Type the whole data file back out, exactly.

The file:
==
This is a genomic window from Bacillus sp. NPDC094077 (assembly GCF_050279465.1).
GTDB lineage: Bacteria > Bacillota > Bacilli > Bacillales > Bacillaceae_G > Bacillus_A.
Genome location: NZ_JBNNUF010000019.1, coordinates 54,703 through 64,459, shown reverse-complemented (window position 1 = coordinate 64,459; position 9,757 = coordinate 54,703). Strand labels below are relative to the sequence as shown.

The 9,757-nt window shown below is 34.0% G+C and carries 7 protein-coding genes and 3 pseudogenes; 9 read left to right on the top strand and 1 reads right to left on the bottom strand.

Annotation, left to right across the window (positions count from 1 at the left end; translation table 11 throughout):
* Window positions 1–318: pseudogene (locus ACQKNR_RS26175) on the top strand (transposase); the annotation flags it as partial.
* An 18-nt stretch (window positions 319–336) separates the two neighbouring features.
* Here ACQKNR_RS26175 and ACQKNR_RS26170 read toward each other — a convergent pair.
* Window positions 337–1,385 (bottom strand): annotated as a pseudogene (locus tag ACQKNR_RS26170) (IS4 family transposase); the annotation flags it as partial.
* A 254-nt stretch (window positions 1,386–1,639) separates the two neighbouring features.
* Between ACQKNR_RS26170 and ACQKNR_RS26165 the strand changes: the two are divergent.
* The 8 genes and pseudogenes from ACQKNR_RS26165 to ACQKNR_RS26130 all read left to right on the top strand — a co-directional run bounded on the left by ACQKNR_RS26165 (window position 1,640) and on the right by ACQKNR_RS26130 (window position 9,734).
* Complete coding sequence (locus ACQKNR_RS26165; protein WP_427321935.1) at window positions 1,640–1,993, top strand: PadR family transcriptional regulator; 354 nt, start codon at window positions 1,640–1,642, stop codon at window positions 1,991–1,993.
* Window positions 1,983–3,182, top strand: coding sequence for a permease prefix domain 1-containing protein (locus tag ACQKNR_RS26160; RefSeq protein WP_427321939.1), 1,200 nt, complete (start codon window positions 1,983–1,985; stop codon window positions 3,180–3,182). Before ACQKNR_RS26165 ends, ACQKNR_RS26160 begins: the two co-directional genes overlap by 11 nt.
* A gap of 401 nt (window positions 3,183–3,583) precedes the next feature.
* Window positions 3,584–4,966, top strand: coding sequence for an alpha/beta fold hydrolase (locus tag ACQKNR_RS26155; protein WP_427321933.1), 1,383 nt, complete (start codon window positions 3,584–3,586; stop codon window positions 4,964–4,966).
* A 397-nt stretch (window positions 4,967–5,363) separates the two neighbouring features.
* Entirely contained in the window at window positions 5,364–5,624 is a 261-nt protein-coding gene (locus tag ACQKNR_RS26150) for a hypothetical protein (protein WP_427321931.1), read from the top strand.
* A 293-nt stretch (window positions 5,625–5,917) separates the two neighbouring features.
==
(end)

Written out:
This is a genomic window from Bacillus sp. NPDC094077 (assembly GCF_050279465.1).
GTDB lineage: Bacteria > Bacillota > Bacilli > Bacillales > Bacillaceae_G > Bacillus_A.
Genome location: NZ_JBNNUF010000019.1, coordinates 54,703 through 64,459, shown reverse-complemented (window position 1 = coordinate 64,459; position 9,757 = coordinate 54,703). Strand labels below are relative to the sequence as shown.

The 9,757-nt window shown below is 34.0% G+C and carries 7 protein-coding genes and 3 pseudogenes; 9 read left to right on the top strand and 1 reads right to left on the bottom strand.

Annotation, left to right across the window (positions count from 1 at the left end; translation table 11 throughout):
* Window positions 1–318: pseudogene (locus ACQKNR_RS26175) on the top strand (transposase); the annotation flags it as partial.
* An 18-nt stretch (window positions 319–336) separates the two neighbouring features.
* Here ACQKNR_RS26175 and ACQKNR_RS26170 read toward each other — a convergent pair.
* Window positions 337–1,385 (bottom strand): annotated as a pseudogene (locus tag ACQKNR_RS26170) (IS4 family transposase); the annotation flags it as partial.
* A 254-nt stretch (window positions 1,386–1,639) separates the two neighbouring features.
* Between ACQKNR_RS26170 and ACQKNR_RS26165 the strand changes: the two are divergent.
* The 8 genes and pseudogenes from ACQKNR_RS26165 to ACQKNR_RS26130 all read left to right on the top strand — a co-directional run bounded on the left by ACQKNR_RS26165 (window position 1,640) and on the right by ACQKNR_RS26130 (window position 9,734).
* Complete coding sequence (locus ACQKNR_RS26165; protein WP_427321935.1) at window positions 1,640–1,993, top strand: PadR family transcriptional regulator; 354 nt, start codon at window positions 1,640–1,642, stop codon at window positions 1,991–1,993.
* Window positions 1,983–3,182, top strand: coding sequence for a permease prefix domain 1-containing protein (locus tag ACQKNR_RS26160; RefSeq protein WP_427321939.1), 1,200 nt, complete (start codon window positions 1,983–1,985; stop codon window positions 3,180–3,182). Before ACQKNR_RS26165 ends, ACQKNR_RS26160 begins: the two co-directional genes overlap by 11 nt.
* A gap of 401 nt (window positions 3,183–3,583) precedes the next feature.
* Window positions 3,584–4,966, top strand: coding sequence for an alpha/beta fold hydrolase (locus tag ACQKNR_RS26155; protein WP_427321933.1), 1,383 nt, complete (start codon window positions 3,584–3,586; stop codon window positions 4,964–4,966).
* A 397-nt stretch (window positions 4,967–5,363) separates the two neighbouring features.
* Entirely contained in the window at window positions 5,364–5,624 is a 261-nt protein-coding gene (locus tag ACQKNR_RS26150) for a hypothetical protein (protein WP_427321931.1), read from the top strand.
* A 293-nt stretch (window positions 5,625–5,917) separates the two neighbouring features.